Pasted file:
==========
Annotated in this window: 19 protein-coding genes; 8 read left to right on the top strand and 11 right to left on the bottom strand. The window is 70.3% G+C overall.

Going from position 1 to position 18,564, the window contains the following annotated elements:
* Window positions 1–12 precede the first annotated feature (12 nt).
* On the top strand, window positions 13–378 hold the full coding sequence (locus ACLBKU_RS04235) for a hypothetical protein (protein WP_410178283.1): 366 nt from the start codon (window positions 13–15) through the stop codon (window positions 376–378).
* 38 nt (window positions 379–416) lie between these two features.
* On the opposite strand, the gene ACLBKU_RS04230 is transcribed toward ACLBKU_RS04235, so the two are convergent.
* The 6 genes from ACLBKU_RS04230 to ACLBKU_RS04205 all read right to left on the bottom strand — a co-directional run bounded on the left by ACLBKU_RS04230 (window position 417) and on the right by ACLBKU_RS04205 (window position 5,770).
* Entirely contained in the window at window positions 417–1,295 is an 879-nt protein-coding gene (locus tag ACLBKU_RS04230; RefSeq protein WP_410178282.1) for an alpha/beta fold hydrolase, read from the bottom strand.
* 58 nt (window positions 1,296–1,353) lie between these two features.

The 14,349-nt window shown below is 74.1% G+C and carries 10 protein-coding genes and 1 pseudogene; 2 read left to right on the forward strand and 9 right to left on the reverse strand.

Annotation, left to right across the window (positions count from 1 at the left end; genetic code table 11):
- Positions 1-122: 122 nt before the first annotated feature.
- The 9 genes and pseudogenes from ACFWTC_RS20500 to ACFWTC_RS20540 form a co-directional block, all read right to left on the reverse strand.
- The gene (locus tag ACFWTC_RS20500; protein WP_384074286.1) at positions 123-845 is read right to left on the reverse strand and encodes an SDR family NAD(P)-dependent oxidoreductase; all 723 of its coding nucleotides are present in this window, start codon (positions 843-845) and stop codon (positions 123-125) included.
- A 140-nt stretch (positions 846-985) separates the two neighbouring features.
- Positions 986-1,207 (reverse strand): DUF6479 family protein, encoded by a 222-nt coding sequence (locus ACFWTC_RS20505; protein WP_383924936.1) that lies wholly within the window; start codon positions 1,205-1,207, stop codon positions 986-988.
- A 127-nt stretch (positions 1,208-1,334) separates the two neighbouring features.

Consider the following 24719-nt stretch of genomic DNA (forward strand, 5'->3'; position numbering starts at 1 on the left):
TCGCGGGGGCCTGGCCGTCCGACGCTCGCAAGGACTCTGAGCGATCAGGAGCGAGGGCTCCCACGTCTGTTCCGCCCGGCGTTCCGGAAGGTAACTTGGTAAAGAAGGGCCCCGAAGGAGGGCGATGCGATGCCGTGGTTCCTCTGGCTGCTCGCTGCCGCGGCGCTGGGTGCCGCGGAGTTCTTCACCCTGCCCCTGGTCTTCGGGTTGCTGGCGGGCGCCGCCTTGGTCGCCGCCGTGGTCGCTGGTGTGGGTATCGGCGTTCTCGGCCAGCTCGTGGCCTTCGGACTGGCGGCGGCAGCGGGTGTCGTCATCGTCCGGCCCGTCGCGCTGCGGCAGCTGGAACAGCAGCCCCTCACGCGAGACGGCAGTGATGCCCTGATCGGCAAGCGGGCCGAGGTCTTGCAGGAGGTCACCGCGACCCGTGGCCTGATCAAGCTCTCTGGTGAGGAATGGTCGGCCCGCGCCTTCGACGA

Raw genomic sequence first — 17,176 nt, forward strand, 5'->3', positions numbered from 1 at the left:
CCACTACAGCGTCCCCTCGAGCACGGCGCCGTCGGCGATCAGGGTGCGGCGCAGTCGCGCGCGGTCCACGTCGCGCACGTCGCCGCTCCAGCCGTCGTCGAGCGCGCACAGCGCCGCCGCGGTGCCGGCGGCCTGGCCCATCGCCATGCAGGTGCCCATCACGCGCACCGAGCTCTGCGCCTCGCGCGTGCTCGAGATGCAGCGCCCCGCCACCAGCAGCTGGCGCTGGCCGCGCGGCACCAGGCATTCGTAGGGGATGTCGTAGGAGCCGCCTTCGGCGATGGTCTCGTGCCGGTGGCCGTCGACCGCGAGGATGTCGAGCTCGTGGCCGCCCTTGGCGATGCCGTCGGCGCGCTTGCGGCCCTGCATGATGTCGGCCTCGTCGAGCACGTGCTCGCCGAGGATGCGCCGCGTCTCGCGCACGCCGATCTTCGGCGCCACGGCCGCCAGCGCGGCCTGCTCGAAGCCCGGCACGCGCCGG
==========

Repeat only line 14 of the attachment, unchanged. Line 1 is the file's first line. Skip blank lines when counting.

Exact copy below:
- The gene (locus tag ACFWTC_RS20500; protein WP_384074286.1) at positions 123-845 is read right to left on the reverse strand and encodes an SDR family NAD(P)-dependent oxidoreductase; all 723 of its coding nucleotides are present in this window, start codon (positions 843-845) and stop codon (positions 123-125) included.